You'll need to bear with us here - some of this gets quite theoretical and a bit jargony.
To assess IR35 status HMRC will construct a notional contract; this contract doesn't really exist but is a way of evaluating whether, if there were no intermediaries (i.e. no limited company, agency, etc) involved, would the workers relationship with the end-client be closer to employment or self-employment?
Three of the main status indicators are:
IR35 Indicator - Right to substitution clause
Can a substitute be sent if you're sick for a long period, on holiday, or the substitute has certain technical skills required for a particular task? If so, how fettered is that right to substitution? – i.e. does the substitute need to be agreed in advance? Or is the client simply entitled to refuse a substitute irrespective of whether they may have the necessary skills? If a client only allows a substitute after a formal interview and written permission, then it is unlikely to be accepted as a clear right of substitution.
If a right to substitution clause exists then HMRC would try to establish whether or not it was genuine. Has a substitute ever been sent? Who picked up the cost is an absolutely key point. Documented proof will be examined and many freelancers will agree a written procedure with their end-clients on the process for sending a substitute. This will cover access to the building, computer access, adhering to site policies, etc..
IR35 Indicator - Mutuality of obligation (MoO)
This is a complex area of law with subtle variations of interpretation. Broadly Mutuality of Obligation (MoO) boils down to whether the client is obliged to pay for simply turning up to site, just as there would be if an employee shows up to work. It would be very difficult to argue that there was an absence of MoO where a contract doesn't allow a client to terminate immediately.
Any reliance on a MoO clause must reflect the real situation. MoO is more likely to keep a freelancer outside IR35 where terms are mirrored within each contract in the supply chain, and confirmed separately in writing between the end client and the freelancer.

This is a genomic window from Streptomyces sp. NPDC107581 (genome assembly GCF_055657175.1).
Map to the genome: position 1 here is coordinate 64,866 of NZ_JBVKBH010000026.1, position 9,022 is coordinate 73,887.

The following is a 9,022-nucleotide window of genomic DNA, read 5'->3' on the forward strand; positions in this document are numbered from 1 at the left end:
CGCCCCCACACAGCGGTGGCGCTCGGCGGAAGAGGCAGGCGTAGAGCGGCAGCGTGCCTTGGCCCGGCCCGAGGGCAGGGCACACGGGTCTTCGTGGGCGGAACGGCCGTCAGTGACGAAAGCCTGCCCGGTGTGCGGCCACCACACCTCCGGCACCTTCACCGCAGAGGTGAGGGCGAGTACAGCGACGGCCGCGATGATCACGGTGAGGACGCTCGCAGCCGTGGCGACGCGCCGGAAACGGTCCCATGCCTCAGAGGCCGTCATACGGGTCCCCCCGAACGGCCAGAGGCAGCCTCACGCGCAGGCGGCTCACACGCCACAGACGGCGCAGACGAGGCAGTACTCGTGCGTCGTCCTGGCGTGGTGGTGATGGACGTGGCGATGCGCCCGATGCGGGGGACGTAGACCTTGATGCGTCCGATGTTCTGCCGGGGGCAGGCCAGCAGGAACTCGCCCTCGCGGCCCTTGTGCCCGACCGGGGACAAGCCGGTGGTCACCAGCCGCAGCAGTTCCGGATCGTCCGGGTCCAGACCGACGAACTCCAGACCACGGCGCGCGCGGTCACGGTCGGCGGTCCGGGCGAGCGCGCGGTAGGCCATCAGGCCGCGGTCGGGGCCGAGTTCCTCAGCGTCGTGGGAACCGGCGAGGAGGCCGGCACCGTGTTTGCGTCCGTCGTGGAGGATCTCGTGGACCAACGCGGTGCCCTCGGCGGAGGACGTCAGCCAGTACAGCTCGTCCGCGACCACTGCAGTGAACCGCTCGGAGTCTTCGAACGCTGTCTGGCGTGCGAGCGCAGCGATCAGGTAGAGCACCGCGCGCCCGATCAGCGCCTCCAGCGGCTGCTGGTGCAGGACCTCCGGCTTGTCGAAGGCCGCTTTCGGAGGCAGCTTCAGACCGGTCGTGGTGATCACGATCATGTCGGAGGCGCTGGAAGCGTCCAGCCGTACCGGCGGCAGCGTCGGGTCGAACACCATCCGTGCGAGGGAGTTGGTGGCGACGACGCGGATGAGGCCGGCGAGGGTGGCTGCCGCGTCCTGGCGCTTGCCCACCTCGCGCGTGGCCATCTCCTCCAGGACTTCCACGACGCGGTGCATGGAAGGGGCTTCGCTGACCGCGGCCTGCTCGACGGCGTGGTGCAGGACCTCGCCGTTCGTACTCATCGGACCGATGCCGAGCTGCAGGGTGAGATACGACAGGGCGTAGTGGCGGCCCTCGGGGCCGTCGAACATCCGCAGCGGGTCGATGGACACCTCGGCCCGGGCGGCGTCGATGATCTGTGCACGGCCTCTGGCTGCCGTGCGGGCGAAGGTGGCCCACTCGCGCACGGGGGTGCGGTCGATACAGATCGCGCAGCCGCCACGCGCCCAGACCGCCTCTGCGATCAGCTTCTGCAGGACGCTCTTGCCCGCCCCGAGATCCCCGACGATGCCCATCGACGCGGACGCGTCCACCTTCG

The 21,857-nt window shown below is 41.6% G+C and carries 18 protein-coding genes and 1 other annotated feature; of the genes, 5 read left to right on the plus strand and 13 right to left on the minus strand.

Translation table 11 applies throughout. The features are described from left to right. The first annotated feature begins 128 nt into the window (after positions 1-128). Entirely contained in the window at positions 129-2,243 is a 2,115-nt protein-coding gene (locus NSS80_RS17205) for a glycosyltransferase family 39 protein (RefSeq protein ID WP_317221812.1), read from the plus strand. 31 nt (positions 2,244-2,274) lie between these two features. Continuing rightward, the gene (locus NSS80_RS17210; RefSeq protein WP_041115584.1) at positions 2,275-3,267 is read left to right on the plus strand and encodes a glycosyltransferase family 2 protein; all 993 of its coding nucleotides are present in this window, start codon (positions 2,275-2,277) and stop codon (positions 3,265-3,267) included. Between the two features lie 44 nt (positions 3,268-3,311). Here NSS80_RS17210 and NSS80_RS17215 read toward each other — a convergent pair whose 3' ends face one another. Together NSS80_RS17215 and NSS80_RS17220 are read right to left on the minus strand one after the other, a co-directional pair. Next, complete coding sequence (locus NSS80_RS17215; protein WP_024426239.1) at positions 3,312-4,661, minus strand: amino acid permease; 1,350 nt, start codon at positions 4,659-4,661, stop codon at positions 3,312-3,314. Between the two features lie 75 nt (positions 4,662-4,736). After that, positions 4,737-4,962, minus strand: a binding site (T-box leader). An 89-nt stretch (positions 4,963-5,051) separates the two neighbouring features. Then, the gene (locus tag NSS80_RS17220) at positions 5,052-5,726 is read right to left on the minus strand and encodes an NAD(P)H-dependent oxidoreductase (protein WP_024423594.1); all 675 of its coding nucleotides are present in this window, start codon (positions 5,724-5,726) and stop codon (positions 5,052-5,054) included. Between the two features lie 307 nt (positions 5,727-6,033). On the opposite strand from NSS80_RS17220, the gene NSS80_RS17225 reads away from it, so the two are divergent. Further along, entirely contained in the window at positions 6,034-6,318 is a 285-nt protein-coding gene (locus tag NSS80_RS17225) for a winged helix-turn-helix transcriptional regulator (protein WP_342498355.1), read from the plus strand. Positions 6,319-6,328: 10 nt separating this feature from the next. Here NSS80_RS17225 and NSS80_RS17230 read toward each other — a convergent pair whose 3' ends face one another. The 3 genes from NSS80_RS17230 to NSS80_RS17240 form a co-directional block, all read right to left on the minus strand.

IR35 Indicator - Control
For IR35 to apply there must be control over how the work is done. The broader the contractual objectives and timeframes the better for IR35. A freelancer dealing with issues as they happen within an organisation is in a weak position. Working on set projects, agreeing defined milestones and timeframes and working from your own offices would all be positive indicators that the worker has control.
If there is an agency involved then you may not know the details of the upper contract between the agency and end-client. A freelancer may benefit from confirming in writing the reality of the underlying arrangements with the end-client.
IR35 - Forming An Opinion
If all three of these suggest the freelancer is caught by IR35 then it's unlikely that other factors will have any bearing. If there are aspects of employment and self-employment then secondary factors such as ‘financial risk’ and being ‘in business on own account’ will be tested:
Financial Risk - assessment includes risk of not being paid, sick pay arrangements and employee-type benefits, fixed-price job-costing.
In Business On Own Account – business has office facilities, website, stationery, employees, marketing, training, public & employer liability cover, professional indemnity cover, other projects under. Not part-and-parcel of the End Client organisation.
Once the principals behind IR35 legislation are understood, many freelancers are comfortable deciding upon contract status without professional help. Complacency is dangerous as a strong audit trail is essential; all contract assessments should be accurately and honestly documented.